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Politicians Must Connect with the Sacrifice of Soldiers

Tony Walter Tony Walter is professor of death studies at the University of Bath, United Kingdom.

The United States, like many nations, is founded on death – the death of its soldiers who fought, first for independence, then in wars in defense of the nation and its values.

Their blood first created and since then has sustained the nation, argued Carolyn Marvin and David Ingle in their 1999 book "Blood Sacrifice and the Nation." Those who die for their country are more than heroes; they are manifestations of the nation itself, their sacrifice made sacred through burial in a national cemetery and in commemorations on Memorial Day. Without them, without their sacrifice, there is no nation. They are a symbol, an emblem, of the nation itself.

Likewise, the American president embodies the nation. The president pays tribute when service personnel die. Nothing represents the nation more than the image of the president saluting flag-draped caskets of deceased service personnel. Three national symbols in one – president, sacrificed soldier, flag.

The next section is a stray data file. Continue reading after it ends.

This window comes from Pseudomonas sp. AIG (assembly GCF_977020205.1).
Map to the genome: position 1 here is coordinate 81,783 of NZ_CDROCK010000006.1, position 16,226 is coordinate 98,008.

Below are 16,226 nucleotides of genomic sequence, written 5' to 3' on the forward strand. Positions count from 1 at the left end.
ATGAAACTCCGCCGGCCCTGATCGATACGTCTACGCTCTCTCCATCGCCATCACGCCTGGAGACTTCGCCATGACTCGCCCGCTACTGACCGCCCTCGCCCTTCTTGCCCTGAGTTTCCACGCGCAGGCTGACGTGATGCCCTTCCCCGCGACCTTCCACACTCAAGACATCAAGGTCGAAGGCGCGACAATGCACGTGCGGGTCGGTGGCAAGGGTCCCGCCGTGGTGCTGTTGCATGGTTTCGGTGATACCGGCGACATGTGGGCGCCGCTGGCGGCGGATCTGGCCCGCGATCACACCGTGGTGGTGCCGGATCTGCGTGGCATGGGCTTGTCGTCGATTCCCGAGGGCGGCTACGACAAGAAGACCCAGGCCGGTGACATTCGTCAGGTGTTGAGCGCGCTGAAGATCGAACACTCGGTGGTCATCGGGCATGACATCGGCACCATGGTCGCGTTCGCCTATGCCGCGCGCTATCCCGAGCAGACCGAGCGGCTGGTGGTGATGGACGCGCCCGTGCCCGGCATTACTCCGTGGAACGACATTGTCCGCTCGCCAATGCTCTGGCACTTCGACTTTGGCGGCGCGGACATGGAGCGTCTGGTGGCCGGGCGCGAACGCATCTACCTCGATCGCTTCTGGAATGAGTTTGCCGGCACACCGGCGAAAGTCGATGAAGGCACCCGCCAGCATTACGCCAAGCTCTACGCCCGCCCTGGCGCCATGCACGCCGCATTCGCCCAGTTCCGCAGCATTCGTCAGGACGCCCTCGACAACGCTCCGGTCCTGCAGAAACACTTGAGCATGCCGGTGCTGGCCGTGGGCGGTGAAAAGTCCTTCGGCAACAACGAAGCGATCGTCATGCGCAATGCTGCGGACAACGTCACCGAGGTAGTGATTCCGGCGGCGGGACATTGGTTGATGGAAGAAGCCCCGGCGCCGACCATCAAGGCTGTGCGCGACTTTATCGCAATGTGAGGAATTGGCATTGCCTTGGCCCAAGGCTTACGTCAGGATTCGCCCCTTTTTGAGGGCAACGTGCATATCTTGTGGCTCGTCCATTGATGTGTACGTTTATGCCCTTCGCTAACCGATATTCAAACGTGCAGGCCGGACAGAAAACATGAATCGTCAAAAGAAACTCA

Whatever their ratings at the time, the reputation of presidents who sacrifice their own blood – Lincoln, Kennedy – is secured eternally.

If war is a national sacrifice ritual, presidential elections are national fertility rituals in which the nation is renewed.

Presidential hopefuls need to associate themselves with the sacrifice of soldiers, or at least endeavor not to distance themselves. Candidates who have served in the forces are at an advantage.

Contests between would-be presidents over military sacrifice is a contest in profound national symbolism. It's not surprising that it makes news.

Does it exploit grief? Possibly, but the grief of families who lose members on active service has been co-opted by the nation, or at least the government, from the moment of death onwards. The reappearance in presidential elections is perhaps only par for the course.